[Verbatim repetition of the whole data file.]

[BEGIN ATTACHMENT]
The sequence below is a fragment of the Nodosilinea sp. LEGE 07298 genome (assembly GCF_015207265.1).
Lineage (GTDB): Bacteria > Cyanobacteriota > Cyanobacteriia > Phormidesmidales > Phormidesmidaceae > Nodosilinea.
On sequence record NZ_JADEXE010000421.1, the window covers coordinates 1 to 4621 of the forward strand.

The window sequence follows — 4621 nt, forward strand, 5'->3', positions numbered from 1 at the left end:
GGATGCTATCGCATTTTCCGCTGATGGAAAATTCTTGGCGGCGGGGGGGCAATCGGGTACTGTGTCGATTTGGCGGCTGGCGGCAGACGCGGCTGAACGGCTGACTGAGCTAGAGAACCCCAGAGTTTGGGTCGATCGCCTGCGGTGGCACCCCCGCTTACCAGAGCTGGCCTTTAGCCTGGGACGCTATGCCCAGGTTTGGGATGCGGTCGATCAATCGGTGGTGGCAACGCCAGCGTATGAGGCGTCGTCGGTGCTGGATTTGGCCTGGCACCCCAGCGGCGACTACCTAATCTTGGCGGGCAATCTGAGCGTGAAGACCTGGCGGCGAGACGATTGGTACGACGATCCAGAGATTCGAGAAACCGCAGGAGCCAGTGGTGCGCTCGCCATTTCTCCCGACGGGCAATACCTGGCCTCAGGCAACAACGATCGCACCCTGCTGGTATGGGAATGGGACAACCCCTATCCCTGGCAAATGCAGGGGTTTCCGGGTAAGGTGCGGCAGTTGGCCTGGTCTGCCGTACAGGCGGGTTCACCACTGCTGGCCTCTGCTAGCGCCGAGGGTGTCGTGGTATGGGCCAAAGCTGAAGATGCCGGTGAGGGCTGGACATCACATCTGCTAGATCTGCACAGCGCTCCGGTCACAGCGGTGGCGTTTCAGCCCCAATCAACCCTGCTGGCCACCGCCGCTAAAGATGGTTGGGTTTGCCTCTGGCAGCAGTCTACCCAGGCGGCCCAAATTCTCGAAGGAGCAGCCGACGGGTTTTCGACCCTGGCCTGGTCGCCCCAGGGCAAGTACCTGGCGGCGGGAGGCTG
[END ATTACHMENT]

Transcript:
The sequence below is a fragment of the Nodosilinea sp. LEGE 07298 genome (assembly GCF_015207265.1).
Lineage (GTDB): Bacteria > Cyanobacteriota > Cyanobacteriia > Phormidesmidales > Phormidesmidaceae > Nodosilinea.
On sequence record NZ_JADEXE010000421.1, the window covers coordinates 1 to 4621 of the forward strand.

The window sequence follows — 4621 nt, forward strand, 5'->3', positions numbered from 1 at the left end:
GGATGCTATCGCATTTTCCGCTGATGGAAAATTCTTGGCGGCGGGGGGGCAATCGGGTACTGTGTCGATTTGGCGGCTGGCGGCAGACGCGGCTGAACGGCTGACTGAGCTAGAGAACCCCAGAGTTTGGGTCGATCGCCTGCGGTGGCACCCCCGCTTACCAGAGCTGGCCTTTAGCCTGGGACGCTATGCCCAGGTTTGGGATGCGGTCGATCAATCGGTGGTGGCAACGCCAGCGTATGAGGCGTCGTCGGTGCTGGATTTGGCCTGGCACCCCAGCGGCGACTACCTAATCTTGGCGGGCAATCTGAGCGTGAAGACCTGGCGGCGAGACGATTGGTACGACGATCCAGAGATTCGAGAAACCGCAGGAGCCAGTGGTGCGCTCGCCATTTCTCCCGACGGGCAATACCTGGCCTCAGGCAACAACGATCGCACCCTGCTGGTATGGGAATGGGACAACCCCTATCCCTGGCAAATGCAGGGGTTTCCGGGTAAGGTGCGGCAGTTGGCCTGGTCTGCCGTACAGGCGGGTTCACCACTGCTGGCCTCTGCTAGCGCCGAGGGTGTCGTGGTATGGGCCAAAGCTGAAGATGCCGGTGAGGGCTGGACATCACATCTGCTAGATCTGCACAGCGCTCCGGTCACAGCGGTGGCGTTTCAGCCCCAATCAACCCTGCTGGCCACCGCCGCTAAAGATGGTTGGGTTTGCCTCTGGCAGCAGTCTACCCAGGCGGCCCAAATTCTCGAAGGAGCAGCCGACGGGTTTTCGACCCTGGCCTGGTCGCCCCAGGGCAAGTACCTGGCGGCGGGAGGCTG